Outsource your printing

While 2012 definitely seems to be the year of the 3D Printer, prices are just a little above what the average consumer can afford. Realistically, most of us are entranced by the idea of a ‘thing-maker’ but we know that we would much rather just leave the making up to someone else. That’s actually been quite possible for a long time now. Sites like Shapeways and iMaterialise have built a business model around allowing you to upload your own 3D designs and then sending you the final 3D rendered item.

The cool thing about using a 3rd party to handle your 3D printing is that not only can you avoid having to buy all of this equipment, you can print in a variety of mediums beyond your standard plastics. Shapeways allows you to print items in substances like aluminium, stainless steel, sterling silver, ceramic and glass. Prices are quoted by the centimeter cubed and are actually pretty reasonable. For instance, printing in ceramic will cost you $0.18 per cm3, while printing in sterling silver will cost around $20 per cm3. If Shapeways doesn’t have the material you want, iMaterialise includes 18-carat gold and titanium as options.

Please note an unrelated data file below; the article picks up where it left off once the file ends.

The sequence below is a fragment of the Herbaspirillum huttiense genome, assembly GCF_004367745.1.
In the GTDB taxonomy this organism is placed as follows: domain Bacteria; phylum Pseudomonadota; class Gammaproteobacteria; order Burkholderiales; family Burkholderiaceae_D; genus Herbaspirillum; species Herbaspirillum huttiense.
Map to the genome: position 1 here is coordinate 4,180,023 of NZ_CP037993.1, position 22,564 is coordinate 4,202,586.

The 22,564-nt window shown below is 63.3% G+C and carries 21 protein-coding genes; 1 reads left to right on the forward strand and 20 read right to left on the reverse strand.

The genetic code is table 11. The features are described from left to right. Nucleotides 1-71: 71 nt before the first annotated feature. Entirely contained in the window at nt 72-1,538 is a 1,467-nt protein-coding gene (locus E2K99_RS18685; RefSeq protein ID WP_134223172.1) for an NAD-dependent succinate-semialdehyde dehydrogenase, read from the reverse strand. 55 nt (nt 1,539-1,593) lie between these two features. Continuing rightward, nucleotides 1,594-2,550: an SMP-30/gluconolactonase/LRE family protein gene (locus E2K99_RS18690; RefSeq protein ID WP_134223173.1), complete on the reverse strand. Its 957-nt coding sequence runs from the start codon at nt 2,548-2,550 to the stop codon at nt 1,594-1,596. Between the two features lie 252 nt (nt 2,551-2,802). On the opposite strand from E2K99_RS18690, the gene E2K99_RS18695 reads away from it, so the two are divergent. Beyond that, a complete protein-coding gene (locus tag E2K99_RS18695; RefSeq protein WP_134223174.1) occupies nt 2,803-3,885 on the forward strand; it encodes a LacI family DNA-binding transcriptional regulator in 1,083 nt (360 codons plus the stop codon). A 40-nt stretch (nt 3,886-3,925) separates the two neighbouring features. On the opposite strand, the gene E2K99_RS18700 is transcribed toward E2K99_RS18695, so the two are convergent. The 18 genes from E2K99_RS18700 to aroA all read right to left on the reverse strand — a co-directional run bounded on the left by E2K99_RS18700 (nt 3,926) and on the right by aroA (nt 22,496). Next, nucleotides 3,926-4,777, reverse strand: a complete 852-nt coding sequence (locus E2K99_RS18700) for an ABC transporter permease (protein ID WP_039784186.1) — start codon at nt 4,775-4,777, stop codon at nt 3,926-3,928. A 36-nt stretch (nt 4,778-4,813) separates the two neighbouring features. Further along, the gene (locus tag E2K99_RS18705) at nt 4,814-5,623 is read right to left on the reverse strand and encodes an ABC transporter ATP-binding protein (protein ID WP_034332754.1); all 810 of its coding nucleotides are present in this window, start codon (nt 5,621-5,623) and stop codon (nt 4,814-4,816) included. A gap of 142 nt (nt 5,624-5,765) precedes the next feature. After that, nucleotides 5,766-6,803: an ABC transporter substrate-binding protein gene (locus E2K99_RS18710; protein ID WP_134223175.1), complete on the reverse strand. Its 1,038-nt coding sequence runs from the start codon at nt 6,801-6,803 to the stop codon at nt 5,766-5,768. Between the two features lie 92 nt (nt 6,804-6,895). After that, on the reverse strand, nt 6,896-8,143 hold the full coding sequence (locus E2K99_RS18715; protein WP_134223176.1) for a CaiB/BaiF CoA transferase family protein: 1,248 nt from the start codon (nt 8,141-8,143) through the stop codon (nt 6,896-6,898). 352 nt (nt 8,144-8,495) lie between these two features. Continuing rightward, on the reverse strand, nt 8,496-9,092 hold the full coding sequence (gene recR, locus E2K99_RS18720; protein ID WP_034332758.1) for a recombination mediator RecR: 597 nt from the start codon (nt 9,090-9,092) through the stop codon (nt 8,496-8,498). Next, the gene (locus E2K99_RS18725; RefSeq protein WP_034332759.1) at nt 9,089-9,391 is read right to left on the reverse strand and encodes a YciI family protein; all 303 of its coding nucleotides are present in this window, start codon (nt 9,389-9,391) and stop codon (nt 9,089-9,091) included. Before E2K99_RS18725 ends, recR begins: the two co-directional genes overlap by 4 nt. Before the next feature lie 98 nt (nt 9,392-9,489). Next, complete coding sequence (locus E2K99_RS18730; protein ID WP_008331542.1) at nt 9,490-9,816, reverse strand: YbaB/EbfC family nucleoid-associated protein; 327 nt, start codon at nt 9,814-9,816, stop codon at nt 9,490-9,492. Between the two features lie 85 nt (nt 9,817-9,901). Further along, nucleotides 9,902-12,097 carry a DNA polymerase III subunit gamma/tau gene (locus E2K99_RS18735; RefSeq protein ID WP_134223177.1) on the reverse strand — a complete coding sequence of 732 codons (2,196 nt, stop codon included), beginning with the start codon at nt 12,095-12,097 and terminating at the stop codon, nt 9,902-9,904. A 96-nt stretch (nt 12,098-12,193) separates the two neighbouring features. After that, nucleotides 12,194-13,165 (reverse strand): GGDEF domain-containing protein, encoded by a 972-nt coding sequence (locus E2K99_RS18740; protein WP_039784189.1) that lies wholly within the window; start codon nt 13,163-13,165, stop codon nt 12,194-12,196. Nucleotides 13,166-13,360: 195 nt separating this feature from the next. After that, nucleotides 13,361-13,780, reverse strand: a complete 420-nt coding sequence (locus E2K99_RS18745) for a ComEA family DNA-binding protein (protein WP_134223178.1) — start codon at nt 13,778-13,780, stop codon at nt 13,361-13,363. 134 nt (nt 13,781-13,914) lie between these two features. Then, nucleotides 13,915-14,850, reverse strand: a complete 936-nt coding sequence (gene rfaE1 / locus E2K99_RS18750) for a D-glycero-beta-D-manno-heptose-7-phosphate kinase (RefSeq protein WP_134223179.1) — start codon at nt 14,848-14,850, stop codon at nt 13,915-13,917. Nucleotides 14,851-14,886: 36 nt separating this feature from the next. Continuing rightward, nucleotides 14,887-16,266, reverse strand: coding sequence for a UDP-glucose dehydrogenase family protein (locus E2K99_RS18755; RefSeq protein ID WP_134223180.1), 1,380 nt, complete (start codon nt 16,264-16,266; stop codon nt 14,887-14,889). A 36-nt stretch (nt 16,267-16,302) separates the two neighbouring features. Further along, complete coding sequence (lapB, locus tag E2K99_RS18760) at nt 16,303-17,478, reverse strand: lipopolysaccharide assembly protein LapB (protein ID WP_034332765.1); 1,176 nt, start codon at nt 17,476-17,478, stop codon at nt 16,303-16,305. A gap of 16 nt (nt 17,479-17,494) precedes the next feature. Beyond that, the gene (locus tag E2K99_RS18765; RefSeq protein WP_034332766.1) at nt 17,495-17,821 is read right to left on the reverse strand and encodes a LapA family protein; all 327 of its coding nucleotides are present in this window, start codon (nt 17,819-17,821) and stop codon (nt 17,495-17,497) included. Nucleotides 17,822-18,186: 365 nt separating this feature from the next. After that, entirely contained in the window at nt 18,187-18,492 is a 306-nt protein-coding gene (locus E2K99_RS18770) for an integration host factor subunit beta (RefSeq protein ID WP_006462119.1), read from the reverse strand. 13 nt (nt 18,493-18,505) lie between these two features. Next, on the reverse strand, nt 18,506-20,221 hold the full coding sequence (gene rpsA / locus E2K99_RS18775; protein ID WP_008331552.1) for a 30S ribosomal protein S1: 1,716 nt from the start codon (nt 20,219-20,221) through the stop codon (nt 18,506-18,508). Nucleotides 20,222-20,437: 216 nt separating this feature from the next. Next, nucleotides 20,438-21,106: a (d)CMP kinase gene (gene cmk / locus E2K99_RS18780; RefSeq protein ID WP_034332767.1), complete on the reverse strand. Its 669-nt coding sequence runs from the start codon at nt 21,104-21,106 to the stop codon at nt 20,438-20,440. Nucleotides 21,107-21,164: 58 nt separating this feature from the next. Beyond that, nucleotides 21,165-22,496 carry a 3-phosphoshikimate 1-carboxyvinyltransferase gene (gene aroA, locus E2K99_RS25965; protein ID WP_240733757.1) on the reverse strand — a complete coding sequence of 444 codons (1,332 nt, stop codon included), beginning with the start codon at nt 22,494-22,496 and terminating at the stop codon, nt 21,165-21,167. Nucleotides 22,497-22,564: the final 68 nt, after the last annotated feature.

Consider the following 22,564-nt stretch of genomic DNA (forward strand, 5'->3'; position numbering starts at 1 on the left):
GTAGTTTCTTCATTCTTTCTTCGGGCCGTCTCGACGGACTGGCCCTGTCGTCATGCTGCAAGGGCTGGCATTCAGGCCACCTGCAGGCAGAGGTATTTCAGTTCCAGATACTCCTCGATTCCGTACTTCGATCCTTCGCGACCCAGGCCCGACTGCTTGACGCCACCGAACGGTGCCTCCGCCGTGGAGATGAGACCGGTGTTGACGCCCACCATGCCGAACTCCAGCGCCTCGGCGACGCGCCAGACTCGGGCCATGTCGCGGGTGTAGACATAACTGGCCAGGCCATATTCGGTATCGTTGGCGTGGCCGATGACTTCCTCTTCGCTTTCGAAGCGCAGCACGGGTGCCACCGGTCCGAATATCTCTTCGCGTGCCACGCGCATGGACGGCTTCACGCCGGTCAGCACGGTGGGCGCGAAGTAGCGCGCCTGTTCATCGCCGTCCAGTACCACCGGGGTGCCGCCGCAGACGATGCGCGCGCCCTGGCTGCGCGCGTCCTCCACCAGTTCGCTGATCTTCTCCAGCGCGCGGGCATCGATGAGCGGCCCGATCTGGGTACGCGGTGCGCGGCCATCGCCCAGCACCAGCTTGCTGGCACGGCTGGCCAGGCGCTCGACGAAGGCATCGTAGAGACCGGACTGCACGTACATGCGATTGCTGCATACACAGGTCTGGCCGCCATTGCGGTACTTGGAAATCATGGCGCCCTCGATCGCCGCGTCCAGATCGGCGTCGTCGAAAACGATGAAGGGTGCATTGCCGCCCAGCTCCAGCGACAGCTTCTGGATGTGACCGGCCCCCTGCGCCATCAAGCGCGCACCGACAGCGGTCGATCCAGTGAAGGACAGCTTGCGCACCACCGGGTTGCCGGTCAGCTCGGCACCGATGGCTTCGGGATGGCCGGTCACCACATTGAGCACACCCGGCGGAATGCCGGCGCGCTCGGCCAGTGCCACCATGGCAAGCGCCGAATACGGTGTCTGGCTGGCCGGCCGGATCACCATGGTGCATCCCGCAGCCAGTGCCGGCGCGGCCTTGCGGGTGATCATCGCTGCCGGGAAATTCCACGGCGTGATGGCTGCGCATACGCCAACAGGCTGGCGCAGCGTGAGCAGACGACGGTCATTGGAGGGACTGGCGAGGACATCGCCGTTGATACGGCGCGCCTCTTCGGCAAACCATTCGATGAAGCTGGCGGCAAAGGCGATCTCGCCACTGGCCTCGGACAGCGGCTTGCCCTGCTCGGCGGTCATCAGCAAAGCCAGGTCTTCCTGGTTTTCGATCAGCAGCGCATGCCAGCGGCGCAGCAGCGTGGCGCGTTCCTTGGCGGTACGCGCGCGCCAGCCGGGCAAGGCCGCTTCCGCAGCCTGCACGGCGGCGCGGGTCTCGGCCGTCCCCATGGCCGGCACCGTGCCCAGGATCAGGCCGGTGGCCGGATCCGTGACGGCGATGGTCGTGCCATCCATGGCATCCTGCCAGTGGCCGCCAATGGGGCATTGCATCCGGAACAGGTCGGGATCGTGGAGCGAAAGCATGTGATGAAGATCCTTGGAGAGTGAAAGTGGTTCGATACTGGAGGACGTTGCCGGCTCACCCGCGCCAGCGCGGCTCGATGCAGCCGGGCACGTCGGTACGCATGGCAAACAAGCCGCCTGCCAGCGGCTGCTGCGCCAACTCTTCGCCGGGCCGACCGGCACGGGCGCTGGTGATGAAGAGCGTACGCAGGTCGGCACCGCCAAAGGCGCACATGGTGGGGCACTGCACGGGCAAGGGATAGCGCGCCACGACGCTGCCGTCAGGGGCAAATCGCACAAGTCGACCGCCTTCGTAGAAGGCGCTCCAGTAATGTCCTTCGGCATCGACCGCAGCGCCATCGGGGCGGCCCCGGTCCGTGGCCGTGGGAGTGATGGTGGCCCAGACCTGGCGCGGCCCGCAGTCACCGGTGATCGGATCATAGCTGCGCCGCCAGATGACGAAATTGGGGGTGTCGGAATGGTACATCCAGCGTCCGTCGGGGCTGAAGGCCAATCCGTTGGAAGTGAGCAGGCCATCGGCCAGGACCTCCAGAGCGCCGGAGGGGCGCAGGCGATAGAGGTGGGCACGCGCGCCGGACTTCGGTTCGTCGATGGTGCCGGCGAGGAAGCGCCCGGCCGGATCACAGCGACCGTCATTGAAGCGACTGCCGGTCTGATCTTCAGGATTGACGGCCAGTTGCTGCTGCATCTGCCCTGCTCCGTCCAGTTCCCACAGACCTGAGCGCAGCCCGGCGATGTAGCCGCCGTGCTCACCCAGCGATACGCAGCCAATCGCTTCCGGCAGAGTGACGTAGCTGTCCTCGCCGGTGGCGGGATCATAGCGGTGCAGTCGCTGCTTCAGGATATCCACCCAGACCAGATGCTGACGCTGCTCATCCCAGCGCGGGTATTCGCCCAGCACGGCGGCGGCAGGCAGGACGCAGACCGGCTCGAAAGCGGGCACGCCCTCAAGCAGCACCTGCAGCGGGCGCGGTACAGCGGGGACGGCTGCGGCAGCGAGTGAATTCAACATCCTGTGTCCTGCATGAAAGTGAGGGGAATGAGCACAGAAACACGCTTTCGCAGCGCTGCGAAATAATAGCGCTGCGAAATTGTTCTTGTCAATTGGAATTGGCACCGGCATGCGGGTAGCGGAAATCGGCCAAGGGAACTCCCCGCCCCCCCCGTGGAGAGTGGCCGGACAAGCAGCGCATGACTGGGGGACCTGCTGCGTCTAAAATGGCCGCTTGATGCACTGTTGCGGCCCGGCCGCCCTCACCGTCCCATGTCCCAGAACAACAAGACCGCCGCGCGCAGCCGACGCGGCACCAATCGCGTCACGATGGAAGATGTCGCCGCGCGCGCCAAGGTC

The point is that 3D printing is here and I think Pirate Bay has a point. The technology is not quite at a level where everybody is going to be printing off everything they need from an online catalogue, but its certainly getting there. Online catalogues of designs are already sneaking into existence, and it won’t be long before they are fully commercial. When that happens, you might just find that you’ll download a car.

If you need any more convincing that 3D printing is the way of the future, take 15 minutes out of your day to watch Lisa Harouni talk about 3D Printing at TED.



Sign up to our newsletter to get the latest in digital insights. sign up

Welcome to Memeburn

Sign up to our newsletter to get the latest in digital insights.